The University of Hertfordshire’s Toxicology Research Group and Médecins Sans Frontières have worked together to develop a new clothing system to protect charity workers in areas of conflict where chemical warfare agents are a real and present danger.
The system is referred to as Protection Against Chemical Exposure, or ‘PeACE’ kit and comprises a vest that can be worn as part of the normal uniform that quickly converts into a personal decontamination station.
MSF is often recognised as the organisation that delivers medical care where no-one else does. One of the reasons for this is the exceptionally high level of security we provide our staff, that allow us to operate in dangerous environments. The PeACE kit is going through the final stages of verification, while sustainable manufacturing systems are also set up. It’s a testament to MSF and their versatility, that they were willing to support an innovation like this, and it’s a testament to how complex this issue is, that this problem was unsolved when I found it.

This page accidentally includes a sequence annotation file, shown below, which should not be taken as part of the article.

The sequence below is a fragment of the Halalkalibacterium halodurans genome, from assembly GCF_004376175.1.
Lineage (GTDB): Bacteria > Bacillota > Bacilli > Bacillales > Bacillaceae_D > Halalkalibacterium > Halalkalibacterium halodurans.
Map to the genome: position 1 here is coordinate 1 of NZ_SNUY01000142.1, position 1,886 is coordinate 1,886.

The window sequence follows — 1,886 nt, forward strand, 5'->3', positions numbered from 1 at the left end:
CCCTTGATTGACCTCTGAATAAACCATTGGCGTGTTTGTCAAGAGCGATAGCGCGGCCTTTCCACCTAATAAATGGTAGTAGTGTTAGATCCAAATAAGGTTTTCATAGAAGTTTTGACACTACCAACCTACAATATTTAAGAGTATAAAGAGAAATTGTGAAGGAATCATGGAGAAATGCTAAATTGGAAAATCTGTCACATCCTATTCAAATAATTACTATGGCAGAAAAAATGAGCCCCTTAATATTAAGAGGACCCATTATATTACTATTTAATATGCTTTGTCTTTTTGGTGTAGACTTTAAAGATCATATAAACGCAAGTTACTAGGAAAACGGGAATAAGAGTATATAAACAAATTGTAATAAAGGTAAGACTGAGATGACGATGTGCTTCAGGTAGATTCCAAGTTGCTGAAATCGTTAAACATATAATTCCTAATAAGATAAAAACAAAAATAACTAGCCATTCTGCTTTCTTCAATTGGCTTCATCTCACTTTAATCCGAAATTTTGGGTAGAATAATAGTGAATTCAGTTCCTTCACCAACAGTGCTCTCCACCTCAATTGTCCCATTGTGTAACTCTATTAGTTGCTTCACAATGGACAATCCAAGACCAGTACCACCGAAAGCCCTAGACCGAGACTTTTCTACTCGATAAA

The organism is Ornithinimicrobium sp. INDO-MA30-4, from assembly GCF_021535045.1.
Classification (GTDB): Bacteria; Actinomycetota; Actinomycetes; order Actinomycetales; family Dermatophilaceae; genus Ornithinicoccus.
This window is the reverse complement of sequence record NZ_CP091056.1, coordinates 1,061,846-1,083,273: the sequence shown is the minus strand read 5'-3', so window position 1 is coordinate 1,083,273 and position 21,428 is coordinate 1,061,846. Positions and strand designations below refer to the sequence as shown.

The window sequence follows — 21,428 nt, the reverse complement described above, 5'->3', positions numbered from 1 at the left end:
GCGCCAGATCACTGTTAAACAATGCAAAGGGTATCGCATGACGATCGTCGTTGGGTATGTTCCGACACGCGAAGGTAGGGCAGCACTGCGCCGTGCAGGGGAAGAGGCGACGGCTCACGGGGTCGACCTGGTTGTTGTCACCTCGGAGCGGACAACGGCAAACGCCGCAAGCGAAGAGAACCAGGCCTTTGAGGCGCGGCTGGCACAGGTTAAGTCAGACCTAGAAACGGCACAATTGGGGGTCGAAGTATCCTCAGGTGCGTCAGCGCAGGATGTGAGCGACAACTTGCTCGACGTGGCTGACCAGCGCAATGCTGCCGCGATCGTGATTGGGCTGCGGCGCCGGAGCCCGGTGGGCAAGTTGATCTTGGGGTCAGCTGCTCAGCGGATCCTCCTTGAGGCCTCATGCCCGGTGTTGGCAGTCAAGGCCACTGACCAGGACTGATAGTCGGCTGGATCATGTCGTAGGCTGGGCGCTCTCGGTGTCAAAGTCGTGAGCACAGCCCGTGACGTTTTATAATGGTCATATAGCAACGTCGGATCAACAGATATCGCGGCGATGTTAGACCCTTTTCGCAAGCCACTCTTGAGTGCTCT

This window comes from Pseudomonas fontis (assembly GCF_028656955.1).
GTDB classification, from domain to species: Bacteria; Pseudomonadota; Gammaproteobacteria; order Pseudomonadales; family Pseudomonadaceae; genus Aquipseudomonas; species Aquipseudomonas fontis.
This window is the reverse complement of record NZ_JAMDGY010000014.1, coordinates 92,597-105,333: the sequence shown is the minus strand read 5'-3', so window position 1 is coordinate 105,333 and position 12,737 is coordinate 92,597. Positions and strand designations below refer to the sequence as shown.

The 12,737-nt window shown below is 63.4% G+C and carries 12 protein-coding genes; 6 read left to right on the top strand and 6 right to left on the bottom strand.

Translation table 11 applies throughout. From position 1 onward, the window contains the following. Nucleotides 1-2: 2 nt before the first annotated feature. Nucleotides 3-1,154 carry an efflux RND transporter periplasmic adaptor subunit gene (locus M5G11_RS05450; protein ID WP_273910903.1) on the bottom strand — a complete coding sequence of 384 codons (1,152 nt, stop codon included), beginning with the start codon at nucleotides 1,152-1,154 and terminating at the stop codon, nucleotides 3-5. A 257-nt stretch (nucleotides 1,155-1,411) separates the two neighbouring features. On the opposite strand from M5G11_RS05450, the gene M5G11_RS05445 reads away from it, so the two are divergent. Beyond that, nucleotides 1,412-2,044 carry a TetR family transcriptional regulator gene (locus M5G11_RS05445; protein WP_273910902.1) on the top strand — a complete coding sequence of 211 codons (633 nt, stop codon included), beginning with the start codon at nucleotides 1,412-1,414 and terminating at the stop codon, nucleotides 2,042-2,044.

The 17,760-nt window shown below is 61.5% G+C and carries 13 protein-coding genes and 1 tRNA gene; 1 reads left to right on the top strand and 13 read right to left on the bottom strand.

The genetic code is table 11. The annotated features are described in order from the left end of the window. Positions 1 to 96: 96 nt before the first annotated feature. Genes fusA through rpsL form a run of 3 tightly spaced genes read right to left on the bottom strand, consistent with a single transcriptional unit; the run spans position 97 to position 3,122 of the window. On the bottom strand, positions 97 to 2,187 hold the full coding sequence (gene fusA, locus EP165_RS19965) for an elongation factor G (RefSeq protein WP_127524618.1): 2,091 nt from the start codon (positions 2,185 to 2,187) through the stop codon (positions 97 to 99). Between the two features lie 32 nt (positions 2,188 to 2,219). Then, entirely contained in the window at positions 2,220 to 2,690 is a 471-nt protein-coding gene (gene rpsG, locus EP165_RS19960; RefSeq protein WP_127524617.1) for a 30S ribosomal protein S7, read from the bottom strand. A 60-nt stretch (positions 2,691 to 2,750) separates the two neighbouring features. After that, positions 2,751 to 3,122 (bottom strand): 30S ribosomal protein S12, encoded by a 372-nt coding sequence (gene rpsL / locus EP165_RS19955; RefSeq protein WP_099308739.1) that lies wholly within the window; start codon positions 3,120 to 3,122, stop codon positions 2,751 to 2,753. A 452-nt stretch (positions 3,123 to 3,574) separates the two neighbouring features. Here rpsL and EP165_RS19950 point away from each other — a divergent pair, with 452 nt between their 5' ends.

Logistician, MSF logistician in Iraq
The PeACE kit is supported by evidence-based procedures in order to optimise the outcome of decontamination to protect against the effects of chemical warfare agents such as VX, sarin and mustard gas.
Chemical warfare agents are a real and growing threat to humanitarian aid workers. The PeACE kit provides an effective and practical means of mitigating exposure to such toxic materials.
Professor of Toxicology at the University of Hertfordshire